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This is the fourth installment in a series based on a recent interview with NBA referee Bennett Salvatore a week ago today. Go back to the first, second, and third posts for more on Salvatore.
NBA referees have been in the news lately, particularly because of the Tim Donaghy betting scandal. But also because an ensuing investigation by the league revealed that, as told by Commissioner David Stern, every NBA referee had gambled in one small way or another. Neither of these revelations helps someone like Bennett Salvatore, who as a referee would rather not be in the position of having to defend his credibility in any way.
I had agreed to the NBA's request not to ask particular questions about Tim Donaghy, whose legal status is not fully resolved as he has yet to be sentenced. But I did asked him a series of questions about gambling and referee credibility in general.
Over the off-season, after the Donaghy scandal broke, I spoke to an officiating professional who does not work for the NBA, and he told me that they felt bad for you guys, because you were going to be dealing with more intense and angry catcalls from crowds than ever. Have you found that to be so?
I have not. I have found it to be almost non-existent. I have worked probably seven or eight games now. The crowd has been what I would deem a normal crowd. They take you to task on the call of the moment.
I think the crowds have been great. I think they themselves realize, perhaps, that this was one very very bad, unfortunate situation that was not the norm and will never be the norm.
What is the mood like among referees?
Right now, the mood is very good, very strong, very upbeat. We're professionals. We're intent on doing the best possible job we can do.
We went through emotional ups and downs with what happened, because it is our profession, and we're very proud of our profession, we take it very seriously. We were very hurt by what happened, and it's back to business now, and we're going to go forward, and we're going to do the best job that we possibly can.
I know you try to do the best job you can possibly do, but do you have to somehow be better now?
You try to be better every night. I don't want to sound silly here, but I'm in my twenty-sixth year, and I learn something new every year. When you say you try to do better, every night you try to do better than last night. The effort is always there, and now we have more tools to improve effort. That has nothing to do with this summer.
Would you say that the oversight referees get from the league is improving?
There are more tools at our disposal. Technology has allowed us to review games immediately after the game. We can see plays from all over the league that happened the night before. The league office does a very good job of sending us plays that are tough plays, and they will either ask our opinion or tell us how they would like to have that play called.
The whole idea is to get us all on the same page. We're spread apart. They want to close that gap. They want you to understand the block/charge as well as I do. The computer and technology has been a great gift in doing that.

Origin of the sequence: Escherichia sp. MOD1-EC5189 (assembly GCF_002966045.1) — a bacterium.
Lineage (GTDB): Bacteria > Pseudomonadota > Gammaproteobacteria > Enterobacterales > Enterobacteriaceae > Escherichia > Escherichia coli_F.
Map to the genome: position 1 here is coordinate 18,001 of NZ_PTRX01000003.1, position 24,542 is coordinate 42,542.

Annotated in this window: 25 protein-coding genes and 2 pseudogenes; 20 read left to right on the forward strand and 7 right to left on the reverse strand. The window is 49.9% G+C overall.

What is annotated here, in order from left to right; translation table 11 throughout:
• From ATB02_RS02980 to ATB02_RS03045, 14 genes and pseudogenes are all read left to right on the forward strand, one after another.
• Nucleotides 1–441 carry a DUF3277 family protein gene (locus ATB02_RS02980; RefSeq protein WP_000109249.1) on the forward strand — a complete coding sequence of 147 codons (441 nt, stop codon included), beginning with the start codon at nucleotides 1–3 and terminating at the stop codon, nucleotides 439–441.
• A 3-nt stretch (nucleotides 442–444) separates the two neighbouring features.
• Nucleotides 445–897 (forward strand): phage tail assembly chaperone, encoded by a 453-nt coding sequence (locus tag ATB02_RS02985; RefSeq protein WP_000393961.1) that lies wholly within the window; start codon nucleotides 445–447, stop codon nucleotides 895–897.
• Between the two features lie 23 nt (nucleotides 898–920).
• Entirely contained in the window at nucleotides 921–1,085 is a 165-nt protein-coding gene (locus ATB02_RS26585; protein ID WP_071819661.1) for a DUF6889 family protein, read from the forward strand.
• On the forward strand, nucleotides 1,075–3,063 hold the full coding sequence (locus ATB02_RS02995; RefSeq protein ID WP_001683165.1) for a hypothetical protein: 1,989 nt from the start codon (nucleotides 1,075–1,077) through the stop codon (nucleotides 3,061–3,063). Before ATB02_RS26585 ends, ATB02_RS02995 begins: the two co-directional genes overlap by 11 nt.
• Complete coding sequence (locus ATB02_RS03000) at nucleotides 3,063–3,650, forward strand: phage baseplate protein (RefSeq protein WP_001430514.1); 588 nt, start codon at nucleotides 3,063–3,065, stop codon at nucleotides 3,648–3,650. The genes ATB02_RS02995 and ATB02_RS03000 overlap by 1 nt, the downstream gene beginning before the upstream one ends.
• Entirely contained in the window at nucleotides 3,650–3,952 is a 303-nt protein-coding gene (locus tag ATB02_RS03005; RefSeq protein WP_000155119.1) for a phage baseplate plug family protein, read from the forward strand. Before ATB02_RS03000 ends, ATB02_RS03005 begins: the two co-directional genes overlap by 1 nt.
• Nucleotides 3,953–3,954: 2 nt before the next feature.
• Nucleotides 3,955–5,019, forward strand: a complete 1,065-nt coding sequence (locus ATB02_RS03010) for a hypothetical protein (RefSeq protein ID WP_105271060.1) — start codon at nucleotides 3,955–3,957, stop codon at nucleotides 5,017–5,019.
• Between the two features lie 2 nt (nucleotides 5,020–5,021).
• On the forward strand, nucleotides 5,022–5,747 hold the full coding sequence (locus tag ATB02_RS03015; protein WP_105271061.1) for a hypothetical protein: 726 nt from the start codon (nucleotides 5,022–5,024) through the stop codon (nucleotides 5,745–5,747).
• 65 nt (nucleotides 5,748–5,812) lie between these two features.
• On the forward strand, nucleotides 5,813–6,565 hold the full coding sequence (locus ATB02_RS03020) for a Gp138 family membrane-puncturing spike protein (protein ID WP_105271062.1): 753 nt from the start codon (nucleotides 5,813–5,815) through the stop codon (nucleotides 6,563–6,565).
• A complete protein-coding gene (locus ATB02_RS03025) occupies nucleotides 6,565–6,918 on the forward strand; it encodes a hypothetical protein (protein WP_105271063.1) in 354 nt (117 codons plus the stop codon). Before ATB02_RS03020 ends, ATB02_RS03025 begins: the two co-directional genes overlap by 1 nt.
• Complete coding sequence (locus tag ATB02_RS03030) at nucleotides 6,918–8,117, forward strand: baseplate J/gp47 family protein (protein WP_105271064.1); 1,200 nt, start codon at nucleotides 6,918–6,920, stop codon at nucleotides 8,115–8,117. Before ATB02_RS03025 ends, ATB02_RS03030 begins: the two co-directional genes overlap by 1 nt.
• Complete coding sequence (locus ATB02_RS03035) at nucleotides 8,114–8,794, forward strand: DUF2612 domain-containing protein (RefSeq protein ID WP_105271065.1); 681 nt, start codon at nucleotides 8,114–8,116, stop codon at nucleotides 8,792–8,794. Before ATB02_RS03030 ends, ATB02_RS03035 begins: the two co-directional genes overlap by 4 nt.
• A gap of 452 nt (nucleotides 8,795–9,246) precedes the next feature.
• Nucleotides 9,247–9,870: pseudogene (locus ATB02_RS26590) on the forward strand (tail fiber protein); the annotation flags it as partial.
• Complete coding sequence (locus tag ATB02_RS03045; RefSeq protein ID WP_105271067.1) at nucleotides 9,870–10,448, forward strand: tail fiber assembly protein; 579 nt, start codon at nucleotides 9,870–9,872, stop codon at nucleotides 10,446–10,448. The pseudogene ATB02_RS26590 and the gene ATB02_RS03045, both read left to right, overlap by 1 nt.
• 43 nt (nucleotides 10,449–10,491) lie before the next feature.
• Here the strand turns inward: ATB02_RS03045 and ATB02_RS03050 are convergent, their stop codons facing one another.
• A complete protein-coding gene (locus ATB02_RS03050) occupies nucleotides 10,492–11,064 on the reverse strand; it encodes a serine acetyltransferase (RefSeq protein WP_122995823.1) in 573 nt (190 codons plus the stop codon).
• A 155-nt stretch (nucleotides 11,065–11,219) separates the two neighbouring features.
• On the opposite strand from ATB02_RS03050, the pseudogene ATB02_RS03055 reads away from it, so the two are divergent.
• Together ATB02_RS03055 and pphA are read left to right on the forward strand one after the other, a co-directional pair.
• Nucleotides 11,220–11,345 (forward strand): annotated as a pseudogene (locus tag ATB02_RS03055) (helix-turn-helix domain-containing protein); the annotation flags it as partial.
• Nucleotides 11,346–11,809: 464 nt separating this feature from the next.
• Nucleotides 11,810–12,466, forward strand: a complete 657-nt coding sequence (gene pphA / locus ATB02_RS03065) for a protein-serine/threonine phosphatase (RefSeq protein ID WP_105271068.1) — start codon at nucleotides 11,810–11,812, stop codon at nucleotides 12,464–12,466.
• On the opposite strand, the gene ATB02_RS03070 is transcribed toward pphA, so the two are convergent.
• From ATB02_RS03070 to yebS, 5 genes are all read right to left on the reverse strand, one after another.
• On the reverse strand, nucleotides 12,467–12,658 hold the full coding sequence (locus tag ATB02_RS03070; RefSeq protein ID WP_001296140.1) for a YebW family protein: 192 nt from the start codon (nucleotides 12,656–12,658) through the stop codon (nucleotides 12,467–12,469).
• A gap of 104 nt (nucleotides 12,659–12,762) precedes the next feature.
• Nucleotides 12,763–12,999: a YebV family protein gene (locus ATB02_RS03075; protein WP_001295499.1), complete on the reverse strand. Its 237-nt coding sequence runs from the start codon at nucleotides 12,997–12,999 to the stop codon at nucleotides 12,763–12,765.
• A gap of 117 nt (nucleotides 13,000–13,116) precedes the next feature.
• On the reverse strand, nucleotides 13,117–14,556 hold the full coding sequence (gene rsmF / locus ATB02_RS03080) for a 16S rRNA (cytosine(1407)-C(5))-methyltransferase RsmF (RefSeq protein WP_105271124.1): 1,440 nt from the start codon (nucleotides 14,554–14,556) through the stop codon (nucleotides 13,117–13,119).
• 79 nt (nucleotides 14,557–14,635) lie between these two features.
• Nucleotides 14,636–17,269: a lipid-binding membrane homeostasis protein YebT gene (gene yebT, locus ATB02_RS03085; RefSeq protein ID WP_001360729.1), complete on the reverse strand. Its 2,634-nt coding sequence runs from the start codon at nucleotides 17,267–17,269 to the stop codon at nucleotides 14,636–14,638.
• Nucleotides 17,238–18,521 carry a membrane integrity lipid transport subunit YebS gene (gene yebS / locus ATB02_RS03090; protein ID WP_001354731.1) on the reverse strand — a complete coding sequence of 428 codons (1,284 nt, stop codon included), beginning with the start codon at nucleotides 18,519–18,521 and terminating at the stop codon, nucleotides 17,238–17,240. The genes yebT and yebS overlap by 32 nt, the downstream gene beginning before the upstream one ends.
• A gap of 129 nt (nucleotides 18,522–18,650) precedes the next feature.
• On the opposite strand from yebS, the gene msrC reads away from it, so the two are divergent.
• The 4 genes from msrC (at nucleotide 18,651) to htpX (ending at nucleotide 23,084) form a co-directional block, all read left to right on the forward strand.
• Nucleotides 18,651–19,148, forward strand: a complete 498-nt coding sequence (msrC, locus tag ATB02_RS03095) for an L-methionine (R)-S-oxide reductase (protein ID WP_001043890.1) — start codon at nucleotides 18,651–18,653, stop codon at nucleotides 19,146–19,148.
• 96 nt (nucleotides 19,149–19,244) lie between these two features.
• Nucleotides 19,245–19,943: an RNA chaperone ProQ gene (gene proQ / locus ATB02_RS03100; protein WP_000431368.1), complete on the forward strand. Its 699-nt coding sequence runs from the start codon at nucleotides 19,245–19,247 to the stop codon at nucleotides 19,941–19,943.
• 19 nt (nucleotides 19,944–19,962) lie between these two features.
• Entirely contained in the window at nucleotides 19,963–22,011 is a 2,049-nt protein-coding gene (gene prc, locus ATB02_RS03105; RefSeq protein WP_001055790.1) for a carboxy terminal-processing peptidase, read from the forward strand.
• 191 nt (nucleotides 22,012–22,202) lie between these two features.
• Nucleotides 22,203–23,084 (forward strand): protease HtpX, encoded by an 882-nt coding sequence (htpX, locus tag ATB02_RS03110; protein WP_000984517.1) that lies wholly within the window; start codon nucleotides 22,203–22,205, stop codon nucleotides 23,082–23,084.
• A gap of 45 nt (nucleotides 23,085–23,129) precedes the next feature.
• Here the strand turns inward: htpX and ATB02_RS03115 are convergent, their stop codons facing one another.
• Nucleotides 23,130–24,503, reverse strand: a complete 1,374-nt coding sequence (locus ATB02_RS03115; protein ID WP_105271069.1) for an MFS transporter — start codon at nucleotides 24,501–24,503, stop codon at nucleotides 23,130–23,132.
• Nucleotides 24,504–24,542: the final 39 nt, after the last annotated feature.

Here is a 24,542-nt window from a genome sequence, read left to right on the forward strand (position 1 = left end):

You're pretty confident that refereeing today is better than it was in the past, and will continue to get better in the future?
You have to go back to when I first started -- there was no video tape. If you made a bad call on Friday night in Sacramento, the office didn't know about it until Monday morning. That's the old days. That's how it was. Today it's completely different. Technology allows an immediate sense of accountability. It goes both ways, too. After a game, I can email the office and say what do you think on this play? I'm not quite sure how you want me to call that. And it goes both ways. It's just not force fed from the office.
Who do you ask?
There's a whole breakdown, but we have supervisors, but if the supervisor can't provide us with the answer, we can ask either Ronnie Nunn or now Bernie Fryer, and if they don't have the answer, they would ask Stu [Jackson].
So, recently, there was this news that referees had gambled in small ways. On golf games, or whatever. Some reports had it at some percentage of the league, others said every referee. Yesterday, Commissioner Stern talked about it and said, essentially, that the rules had been unclear. Were the rules unclear?
We're going into an area that, honestly, I'm going to allow the commissioner to answer those things.
What about gambling in general. There's a lot more of it in the U.S. then there used to be. Is this something that referees should be doing, can be doing safely, or no?
I think the commissioner has done an excellent job answering those questions, and I want to talk to you about basketball.
If someone asked me about this two years ago, I would have said "I'm not going to ask Bennett Salvatore about game fixing, it's insulting." But we have had the scandal now, so I have got to ask you the question: Has anyone ever offered you money to fix a game? You ever been approached by anybody?
It's not even discussable. I know it is to you, Henry. But to me, it's not even a conversation worth having because it's the unthinkable. No. Our minds don't even go there.
Yours don't, but the world out there ... we know there are people who are looking to make extra money gambling on games by getting to people like you.
To answer your question: no.
No, never happened?